Thursday, October 13, 2016

Monitoring my Home Server with Prometheus

This is a guide to monitoring my home network (and various services) with Prometheus.

Startup Commands

$ DATADIR=/home/services/prometheus
$ docker run --restart=always --name=alertmanager -d -p 9093:9093 \
  -v ${DATADIR}/alertmanager:/alertmanager prom/alertmanager \
$ docker run --restart=always --name=snmpexporter -d -p 9116:9116 \
  -v ${DATADIR}/snmp_exporter:/snmp-exporter prom/snmp-exporter \
$ docker run --restart=always --name=prometheus -d -p 9090:9090 \
  --link=alertmanager --link=snmpexporter -v ${DATADIR}/prometheus:/prometheus-data \
  prom/prometheus -config.file=/prometheus-data/prometheus.yml
$ docker run --restart=always --name=grafana -d -p 3000:3000 --link=prometheus \
  -v ${DATADIR}/grafana:/var/lib/grafana grafana/grafana


  scrape_interval:     15s
  evaluation_interval: 15s


# A scrape configuration containing exactly one endpoint to scrape:
# Here it's Prometheus itself.
  # The job name is added as a label `job=` to any timeseries scraped from this config.
  - job_name: 'prometheus'

    # Override the global default and scrape targets from this job every 5 seconds.
    scrape_interval: 5s

    # metrics_path defaults to '/metrics'
    # scheme defaults to 'http'.

      - targets: ['localhost:9090']

  - job_name: 'snmp'
    metrics_path: /snmp
      module: [default]
      - targets:
      - source_labels: [__address__]
        target_label: __param_target
      - source_labels: [__param_target]
        target_label: instance
      - target_label: __address__
        replacement: snmpexporter:9116

Grafana Setup:

  1. Go to http://localhost:3000/
  2. Click the Grafana logo on the top left
  3. Click Data Sources
  4. Click Add Data Source:
    Name: Prometheus
    Type: Prometheus
    Url: http://prometheus:9090/
    Access: proxy

Tuesday, March 29, 2016

Go Channels slow for bulk data

I've been writing some Go code recently, for processing reasonably medium amounts (millions of data points) of time-series data. The data processing involves aggregating multiple time series by combining similar time periods and then performing simple operations across sets.

Reading the pipelines post on the golang blog demonstrated how channels can be used for some really neat looking (and potentially parallel) code, with very little work.

Without worrying too much about the implementations of Interpolate(), RollingAverage() and GetAllData(), I ended up with some code that followed this format:

type Value struct {
  Timestamp time.Time
  Value     float64

// Create the processing pipeline
input := make(chan *Value)
steadyData := Interpolate(input, 300) // Fix the interval between points to 5 minutes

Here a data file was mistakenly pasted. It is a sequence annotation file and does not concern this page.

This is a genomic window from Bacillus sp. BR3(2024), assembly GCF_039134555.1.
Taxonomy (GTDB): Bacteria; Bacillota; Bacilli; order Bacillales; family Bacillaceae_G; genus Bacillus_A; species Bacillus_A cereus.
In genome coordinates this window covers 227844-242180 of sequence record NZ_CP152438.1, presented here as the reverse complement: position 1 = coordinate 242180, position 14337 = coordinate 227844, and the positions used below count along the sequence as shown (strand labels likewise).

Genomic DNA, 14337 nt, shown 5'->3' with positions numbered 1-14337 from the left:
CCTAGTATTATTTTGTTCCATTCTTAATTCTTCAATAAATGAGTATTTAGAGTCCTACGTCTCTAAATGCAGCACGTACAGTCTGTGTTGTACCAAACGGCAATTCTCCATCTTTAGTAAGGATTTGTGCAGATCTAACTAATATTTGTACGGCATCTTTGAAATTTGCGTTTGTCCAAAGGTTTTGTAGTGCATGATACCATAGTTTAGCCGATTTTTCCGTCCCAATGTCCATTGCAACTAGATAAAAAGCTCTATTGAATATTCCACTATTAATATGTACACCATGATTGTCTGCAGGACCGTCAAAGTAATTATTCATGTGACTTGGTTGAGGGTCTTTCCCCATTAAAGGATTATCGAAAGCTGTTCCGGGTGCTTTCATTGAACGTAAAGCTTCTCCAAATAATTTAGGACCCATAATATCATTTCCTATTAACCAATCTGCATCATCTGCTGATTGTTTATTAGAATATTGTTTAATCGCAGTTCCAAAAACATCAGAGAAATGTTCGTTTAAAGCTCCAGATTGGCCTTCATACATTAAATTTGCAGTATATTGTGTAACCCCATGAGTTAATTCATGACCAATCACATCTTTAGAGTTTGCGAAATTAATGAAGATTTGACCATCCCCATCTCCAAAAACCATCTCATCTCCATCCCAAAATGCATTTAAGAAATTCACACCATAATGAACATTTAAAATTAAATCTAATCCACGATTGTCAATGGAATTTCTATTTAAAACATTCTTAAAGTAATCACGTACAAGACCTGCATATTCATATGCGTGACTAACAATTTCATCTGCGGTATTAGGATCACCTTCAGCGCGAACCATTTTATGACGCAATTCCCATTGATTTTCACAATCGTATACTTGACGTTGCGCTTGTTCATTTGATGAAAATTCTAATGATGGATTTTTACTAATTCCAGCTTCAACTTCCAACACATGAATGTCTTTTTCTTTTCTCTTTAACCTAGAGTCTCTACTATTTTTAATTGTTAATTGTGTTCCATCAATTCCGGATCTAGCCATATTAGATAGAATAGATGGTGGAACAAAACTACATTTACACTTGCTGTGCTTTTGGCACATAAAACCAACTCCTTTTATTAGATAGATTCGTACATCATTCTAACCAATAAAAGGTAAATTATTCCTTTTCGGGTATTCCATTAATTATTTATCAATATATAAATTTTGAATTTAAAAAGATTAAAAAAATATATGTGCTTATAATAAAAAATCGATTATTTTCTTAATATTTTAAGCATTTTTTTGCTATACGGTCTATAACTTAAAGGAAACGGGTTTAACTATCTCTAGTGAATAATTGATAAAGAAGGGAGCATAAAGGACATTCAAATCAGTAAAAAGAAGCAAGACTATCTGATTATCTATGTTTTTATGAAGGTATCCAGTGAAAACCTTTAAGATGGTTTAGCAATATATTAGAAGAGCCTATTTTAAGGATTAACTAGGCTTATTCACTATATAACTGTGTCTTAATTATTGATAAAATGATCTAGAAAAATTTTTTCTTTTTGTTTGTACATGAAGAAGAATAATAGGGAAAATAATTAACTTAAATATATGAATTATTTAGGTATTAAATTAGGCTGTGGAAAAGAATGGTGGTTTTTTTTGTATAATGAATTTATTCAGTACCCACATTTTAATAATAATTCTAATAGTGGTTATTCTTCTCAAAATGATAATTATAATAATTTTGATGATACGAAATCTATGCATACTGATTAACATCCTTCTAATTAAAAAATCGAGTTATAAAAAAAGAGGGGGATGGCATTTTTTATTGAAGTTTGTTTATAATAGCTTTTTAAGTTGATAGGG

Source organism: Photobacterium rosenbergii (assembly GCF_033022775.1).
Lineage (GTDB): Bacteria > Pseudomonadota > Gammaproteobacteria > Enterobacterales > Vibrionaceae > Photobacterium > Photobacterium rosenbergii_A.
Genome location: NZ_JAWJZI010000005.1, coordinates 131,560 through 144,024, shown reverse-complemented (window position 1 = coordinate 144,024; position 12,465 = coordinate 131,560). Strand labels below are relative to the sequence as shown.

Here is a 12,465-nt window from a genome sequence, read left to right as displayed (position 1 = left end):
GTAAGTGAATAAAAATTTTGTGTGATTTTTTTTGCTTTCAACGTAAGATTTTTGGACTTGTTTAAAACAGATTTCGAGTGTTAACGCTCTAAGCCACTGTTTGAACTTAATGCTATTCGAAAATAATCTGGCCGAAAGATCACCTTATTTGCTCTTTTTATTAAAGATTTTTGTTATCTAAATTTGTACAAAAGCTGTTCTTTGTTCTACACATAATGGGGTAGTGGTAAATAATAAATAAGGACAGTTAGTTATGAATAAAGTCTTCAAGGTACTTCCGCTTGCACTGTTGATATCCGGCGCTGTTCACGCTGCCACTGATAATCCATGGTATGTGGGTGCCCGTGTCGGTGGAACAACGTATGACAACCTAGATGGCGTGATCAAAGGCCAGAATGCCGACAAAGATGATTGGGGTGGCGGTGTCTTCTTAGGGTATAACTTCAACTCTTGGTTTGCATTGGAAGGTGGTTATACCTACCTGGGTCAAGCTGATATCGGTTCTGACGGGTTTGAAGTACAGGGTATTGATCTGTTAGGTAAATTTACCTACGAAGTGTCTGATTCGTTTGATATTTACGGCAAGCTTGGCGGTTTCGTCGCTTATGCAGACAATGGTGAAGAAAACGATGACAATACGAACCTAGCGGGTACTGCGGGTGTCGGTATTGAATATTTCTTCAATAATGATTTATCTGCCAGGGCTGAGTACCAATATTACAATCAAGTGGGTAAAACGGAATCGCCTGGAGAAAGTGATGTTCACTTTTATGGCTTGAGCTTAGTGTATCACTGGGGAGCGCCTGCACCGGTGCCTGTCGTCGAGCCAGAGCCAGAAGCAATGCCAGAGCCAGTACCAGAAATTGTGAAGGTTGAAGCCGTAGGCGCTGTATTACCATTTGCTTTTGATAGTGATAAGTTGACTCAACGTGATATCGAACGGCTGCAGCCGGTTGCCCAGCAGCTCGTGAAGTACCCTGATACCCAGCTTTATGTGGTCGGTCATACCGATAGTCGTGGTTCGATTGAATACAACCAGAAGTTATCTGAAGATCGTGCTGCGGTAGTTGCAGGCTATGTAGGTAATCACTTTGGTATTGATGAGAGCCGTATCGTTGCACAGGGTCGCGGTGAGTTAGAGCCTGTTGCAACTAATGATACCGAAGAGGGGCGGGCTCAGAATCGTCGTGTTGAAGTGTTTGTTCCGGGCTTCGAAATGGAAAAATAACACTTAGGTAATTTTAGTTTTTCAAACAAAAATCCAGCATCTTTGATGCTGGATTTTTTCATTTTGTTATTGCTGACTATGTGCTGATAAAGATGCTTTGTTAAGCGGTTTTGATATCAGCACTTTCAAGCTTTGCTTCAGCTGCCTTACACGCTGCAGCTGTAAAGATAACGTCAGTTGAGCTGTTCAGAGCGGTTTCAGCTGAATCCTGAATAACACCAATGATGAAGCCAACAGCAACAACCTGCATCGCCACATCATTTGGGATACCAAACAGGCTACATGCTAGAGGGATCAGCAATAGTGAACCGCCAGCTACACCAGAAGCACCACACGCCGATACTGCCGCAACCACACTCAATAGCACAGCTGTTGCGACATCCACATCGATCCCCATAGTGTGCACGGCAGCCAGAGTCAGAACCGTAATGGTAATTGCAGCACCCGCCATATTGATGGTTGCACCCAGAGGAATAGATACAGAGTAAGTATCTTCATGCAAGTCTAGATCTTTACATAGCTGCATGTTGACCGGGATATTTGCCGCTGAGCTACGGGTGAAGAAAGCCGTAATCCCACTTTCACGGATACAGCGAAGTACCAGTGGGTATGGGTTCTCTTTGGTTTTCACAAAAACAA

output := RollingAverage(steadyData)  // Calculate rolling average

// Write all data to the pipeline
for v := range GetAllData() {
  input <- v

// Fetch the results from the end
for v := range output {
  fmt.Println("Got an output value", v.Value)

Interpolate(), RollingAverage() and GetAllData() all create goroutines so that the processing that they do can all be performed in parallel.

It seems relatively elegant and does make it very easy to insert other steps into the pipeline, or change order or functions. It's generally what I'd regard as pretty code.

Unfortunately, it's SLOW. Extremely slow. I ended up throwing away all the pipeline code and just passing around []*Value everywhere, taking the hit of creating and copying new slices, and the potential loss in productivity by only using a single core.

Even when the number crunching in each step is relatively complex, the performance increase by using more cores is dwarfed by the loss of using channels.

To demonstrate the performance difference, this is the code I threw together, which you can run to see for yourself:

package main
import (
type Value struct {
  Timestamp time.Time
  Value     float64
func averageOfChan(in chan *Value) float64 {
  var sum float64
  var count int
  for v := range in {
    sum += v.Value
  return sum / float64(count)

func averageOfSlice(in []*Value) float64 {
  var sum float64
  var count int
  for _, v := range in {
    sum += v.Value
  return sum / float64(count)
func main() {
  // Create a large array of random numbers
  input := make([]*Value, 1e7)
  for i := 0; i < 1e7; i++ {
    input[i] = &Value{time.Unix(int64(i), 0), rand.Float64()}
  func() {
    st := time.Now()
    in := make(chan *Value, 1e4)
    go func() {
      defer close(in)          
      for _, v := range input {
        in <- v                
    fmt.Println("Channel version took", time.Since(st))

  func() {
    st := time.Now()           
    fmt.Println("Slice version took", time.Since(st))

Running this on my home PC, I get this:
Channel version took 1.14759465s
Slice version took 24.839719ms

Yes, it's 46x faster to pass around a slice in this contrived (but representative) example. I did attempt to optimise this by changing the size of the input channel, and 1e4 is about the fastest channel size I found.

In short: channels are neat. pipelines are neat. channels are slow.

I'd be happy to hear if I'm doing something wrong or there is a better (faster) way.